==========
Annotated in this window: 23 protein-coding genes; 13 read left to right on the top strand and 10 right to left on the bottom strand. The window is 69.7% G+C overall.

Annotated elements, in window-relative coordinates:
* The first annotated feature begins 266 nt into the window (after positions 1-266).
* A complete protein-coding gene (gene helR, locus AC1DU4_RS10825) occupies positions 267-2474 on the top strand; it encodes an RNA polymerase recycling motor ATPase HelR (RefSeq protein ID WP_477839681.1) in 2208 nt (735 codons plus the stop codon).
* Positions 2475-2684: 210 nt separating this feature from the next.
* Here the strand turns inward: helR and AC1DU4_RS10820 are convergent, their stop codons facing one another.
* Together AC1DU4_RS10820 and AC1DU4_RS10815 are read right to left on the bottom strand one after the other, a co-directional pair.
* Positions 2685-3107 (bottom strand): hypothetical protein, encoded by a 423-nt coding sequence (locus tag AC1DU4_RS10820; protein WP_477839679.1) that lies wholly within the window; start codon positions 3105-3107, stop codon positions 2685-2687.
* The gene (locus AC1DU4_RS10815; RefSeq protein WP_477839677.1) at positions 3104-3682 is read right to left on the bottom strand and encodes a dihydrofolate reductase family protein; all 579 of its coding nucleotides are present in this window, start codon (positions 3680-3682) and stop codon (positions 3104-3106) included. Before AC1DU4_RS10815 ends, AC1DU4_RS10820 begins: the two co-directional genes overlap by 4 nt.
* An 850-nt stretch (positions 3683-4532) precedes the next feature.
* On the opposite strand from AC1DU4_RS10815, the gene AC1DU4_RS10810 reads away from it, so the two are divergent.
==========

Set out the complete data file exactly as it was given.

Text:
Annotated in this window: 23 protein-coding genes; 13 read left to right on the top strand and 10 right to left on the bottom strand. The window is 69.7% G+C overall.

Annotated elements, in window-relative coordinates:
* The first annotated feature begins 266 nt into the window (after positions 1-266).
* A complete protein-coding gene (gene helR, locus AC1DU4_RS10825) occupies positions 267-2474 on the top strand; it encodes an RNA polymerase recycling motor ATPase HelR (RefSeq protein ID WP_477839681.1) in 2208 nt (735 codons plus the stop codon).
* Positions 2475-2684: 210 nt separating this feature from the next.
* Here the strand turns inward: helR and AC1DU4_RS10820 are convergent, their stop codons facing one another.
* Together AC1DU4_RS10820 and AC1DU4_RS10815 are read right to left on the bottom strand one after the other, a co-directional pair.
* Positions 2685-3107 (bottom strand): hypothetical protein, encoded by a 423-nt coding sequence (locus tag AC1DU4_RS10820; protein WP_477839679.1) that lies wholly within the window; start codon positions 3105-3107, stop codon positions 2685-2687.
* The gene (locus AC1DU4_RS10815; RefSeq protein WP_477839677.1) at positions 3104-3682 is read right to left on the bottom strand and encodes a dihydrofolate reductase family protein; all 579 of its coding nucleotides are present in this window, start codon (positions 3680-3682) and stop codon (positions 3104-3106) included. Before AC1DU4_RS10815 ends, AC1DU4_RS10820 begins: the two co-directional genes overlap by 4 nt.
* An 850-nt stretch (positions 3683-4532) precedes the next feature.
* On the opposite strand from AC1DU4_RS10815, the gene AC1DU4_RS10810 reads away from it, so the two are divergent.